The crew of a Coast Guard Station Key West 45-foot Response Boat-Medium performs a tactical maneuver.

The crew of a Coast Guard Station Key West 45-foot Response Boat-Medium performs a tactical maneuver.

Coast Guard assisted two divers Sunday after they became unresponsive in the water off the Florida Keys and needed emergency medical services to go to the hospital.

Sector Key West watchstanders were alerted by the dive boat operator of the Sea Star at approximately 10:30 a.m. that a 21 year-old diver came to the surface unconscious and not breathing, but became conscious and responsive when brought into the boat. The watchstanders coordinated to have EMS waiting for the Sea Star at John Pennenkamp, Key Largo and the woman was transported to Mariners Hospital. She is reported to be responsive and remaining in the hospital under observation.

Sector Key West watchstanders received a separate alert from the operator of the Pacific Fury, reporting a 63 year-old snorkeler became unresponsive and the crew was doing CPR approximately eight miles east of Tavernier Key.

A Station Key West rescue crew arrived on scene and transferred the individual and a family member to awaiting EMS at the Coast Guard pier. She was transported to Lower Keys Hospital and later pronounced deceased.

A 30-year-old Atlanta, Georgia man was airlifted to Ryder Trauma Center in Miami Sunday morning after he was bitten in the shoulder by a shark at Sombrero Key Light.

Andrew Charles Eddy was taken to Sombrero Beach at approximately 10:30 a.m. to waiting Marathon Fire Rescue paramedics and Sheriff’s Office Deputies.

Eddy was then airlifted via the Trauma Star air ambulance. His immediate condition as of Sunday afternoon was not immediately clear.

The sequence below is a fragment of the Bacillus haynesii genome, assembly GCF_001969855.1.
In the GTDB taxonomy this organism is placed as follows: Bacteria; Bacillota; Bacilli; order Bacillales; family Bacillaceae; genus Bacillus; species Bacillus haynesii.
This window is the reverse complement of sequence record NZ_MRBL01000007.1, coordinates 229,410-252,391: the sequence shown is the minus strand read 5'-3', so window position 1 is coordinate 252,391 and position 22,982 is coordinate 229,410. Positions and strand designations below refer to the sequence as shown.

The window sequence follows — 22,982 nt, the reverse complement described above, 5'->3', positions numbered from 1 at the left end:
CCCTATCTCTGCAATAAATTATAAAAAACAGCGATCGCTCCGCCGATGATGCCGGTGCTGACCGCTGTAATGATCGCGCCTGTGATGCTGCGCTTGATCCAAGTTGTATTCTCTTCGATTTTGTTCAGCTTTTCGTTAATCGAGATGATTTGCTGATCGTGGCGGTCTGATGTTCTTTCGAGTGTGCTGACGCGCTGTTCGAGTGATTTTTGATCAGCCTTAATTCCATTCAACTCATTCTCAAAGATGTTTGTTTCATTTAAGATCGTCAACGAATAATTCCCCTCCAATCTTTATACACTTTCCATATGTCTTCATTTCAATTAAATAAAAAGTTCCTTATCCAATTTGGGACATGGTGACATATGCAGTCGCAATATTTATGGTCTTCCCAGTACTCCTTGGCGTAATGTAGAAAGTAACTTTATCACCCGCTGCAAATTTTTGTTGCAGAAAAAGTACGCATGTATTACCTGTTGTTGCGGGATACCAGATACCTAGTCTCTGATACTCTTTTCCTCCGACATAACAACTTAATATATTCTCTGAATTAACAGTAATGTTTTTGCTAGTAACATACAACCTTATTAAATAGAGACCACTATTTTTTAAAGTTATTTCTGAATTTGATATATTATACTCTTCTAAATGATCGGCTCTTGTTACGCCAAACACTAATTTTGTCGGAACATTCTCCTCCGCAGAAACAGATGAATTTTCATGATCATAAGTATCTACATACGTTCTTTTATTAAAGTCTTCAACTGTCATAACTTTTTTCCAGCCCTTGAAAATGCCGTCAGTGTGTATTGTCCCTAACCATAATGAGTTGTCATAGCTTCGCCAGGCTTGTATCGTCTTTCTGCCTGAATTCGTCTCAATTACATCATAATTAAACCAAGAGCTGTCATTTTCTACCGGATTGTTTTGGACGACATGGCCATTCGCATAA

The injury to Eddy’s shoulder was described as severe.

Sheriff Rick Ramsay praised everyone who responded to the incident, including those on the boat who immediately began first aid, 911 Communications Specialists, Trauma Star crews, Deputies and Marathon Fire Rescue who are trained in advanced medical care and have the most up-to-date equipment and supplies for dealing for such medical emergencies.

“This was a very rare medical crisis for the Florida Keys, but everyone came together — including those witnesses on the boat to 911 Communicators to all our emergency responders — in order to ensure this victim received life-saving care,” said Sheriff Ramsay.

Eddy was snorkeling on the reef with family on a private boat.

The Sheriff’s Office received information there was a bull shark in that area by boaters who were there previously.

The shark was described by witnesses as eight to 10 feet in length.

Witnesses stated Eddy was attacked almost immediately after entering the water.

There was no one fishing or chumming the water where the group was snorkeling.

"Diving is a popular sport in the keys, but it can come at a price," said Petty Officer 3rd Class Steven Evans, watchstander, Sector Key West. "It is important to check your dive equipment, follow all dive precautions, and if going out on a charter, communicate any medical concerns with the operator."

The Coast Guard recommends that divers:

• Get certified.

• Check in with your doctor before diving.

• Check the weather.

• Check your gear.

• Review and practice emergency procedures for situations such as free flow,

mask flooding, and uncontrolled inflation of buoyancy compensator.

• Don't dive beyond your certification level.

• Pay close attention to air usage and decompression time remaining.

• Don't enter wrecks without training and equipment.

• Don't dive alone.

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